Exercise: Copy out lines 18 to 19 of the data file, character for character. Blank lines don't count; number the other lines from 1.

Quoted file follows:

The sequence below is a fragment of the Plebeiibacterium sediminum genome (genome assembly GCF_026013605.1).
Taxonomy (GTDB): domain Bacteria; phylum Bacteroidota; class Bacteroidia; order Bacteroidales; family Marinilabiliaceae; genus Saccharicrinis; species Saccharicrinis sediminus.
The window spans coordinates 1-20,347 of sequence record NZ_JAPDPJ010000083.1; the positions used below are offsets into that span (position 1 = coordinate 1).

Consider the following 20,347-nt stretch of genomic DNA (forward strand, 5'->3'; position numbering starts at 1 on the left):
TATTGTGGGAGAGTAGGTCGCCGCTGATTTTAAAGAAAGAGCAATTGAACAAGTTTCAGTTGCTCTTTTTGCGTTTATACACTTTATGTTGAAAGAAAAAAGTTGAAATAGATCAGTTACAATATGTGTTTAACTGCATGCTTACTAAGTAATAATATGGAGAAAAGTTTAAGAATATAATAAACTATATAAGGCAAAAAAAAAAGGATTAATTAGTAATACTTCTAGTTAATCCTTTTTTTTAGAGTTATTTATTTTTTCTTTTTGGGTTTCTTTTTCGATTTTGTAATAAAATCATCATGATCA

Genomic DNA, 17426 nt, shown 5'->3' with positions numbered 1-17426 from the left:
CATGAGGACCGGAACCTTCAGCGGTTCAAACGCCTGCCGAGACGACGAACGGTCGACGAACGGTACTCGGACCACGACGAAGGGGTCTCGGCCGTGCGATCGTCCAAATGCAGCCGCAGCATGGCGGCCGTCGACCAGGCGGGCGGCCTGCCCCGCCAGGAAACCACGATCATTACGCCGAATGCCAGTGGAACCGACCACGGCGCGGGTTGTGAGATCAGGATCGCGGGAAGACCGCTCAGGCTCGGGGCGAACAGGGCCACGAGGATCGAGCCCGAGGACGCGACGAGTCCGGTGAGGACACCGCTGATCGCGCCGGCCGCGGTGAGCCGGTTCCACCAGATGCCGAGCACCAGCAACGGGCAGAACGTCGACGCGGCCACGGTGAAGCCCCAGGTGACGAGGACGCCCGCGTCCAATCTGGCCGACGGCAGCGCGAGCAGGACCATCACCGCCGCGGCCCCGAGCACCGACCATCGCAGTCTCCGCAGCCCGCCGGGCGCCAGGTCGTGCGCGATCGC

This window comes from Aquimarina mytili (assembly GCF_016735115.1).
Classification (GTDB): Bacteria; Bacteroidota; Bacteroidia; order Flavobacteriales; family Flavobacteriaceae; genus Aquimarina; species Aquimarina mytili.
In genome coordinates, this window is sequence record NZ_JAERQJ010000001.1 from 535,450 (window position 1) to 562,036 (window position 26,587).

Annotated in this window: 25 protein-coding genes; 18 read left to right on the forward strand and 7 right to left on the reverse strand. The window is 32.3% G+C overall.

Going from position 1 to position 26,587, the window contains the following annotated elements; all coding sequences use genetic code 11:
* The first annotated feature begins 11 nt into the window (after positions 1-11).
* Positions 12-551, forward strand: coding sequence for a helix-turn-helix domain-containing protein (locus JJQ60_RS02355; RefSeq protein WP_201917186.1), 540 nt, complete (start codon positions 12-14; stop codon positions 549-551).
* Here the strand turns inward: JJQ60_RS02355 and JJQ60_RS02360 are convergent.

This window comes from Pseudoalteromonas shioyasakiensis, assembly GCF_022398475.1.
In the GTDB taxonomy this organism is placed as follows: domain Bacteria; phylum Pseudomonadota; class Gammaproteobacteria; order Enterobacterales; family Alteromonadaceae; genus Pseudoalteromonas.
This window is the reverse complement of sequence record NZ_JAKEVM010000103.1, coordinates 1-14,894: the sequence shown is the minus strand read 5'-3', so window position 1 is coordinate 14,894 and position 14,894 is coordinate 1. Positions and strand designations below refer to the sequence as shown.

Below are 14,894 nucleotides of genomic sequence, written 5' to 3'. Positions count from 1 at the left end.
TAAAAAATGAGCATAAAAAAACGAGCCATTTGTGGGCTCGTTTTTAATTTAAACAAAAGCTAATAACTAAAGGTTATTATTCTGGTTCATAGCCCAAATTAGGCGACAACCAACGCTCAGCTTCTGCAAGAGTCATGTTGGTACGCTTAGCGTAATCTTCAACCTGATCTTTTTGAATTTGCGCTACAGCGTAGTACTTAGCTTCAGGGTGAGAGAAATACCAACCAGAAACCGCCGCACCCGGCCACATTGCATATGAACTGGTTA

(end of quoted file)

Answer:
This window is the reverse complement of sequence record NZ_JAKEVM010000103.1, coordinates 1-14,894: the sequence shown is the minus strand read 5'-3', so window position 1 is coordinate 14,894 and position 14,894 is coordinate 1. Positions and strand designations below refer to the sequence as shown.

Below are 14,894 nucleotides of genomic sequence, written 5' to 3'. Positions count from 1 at the left end.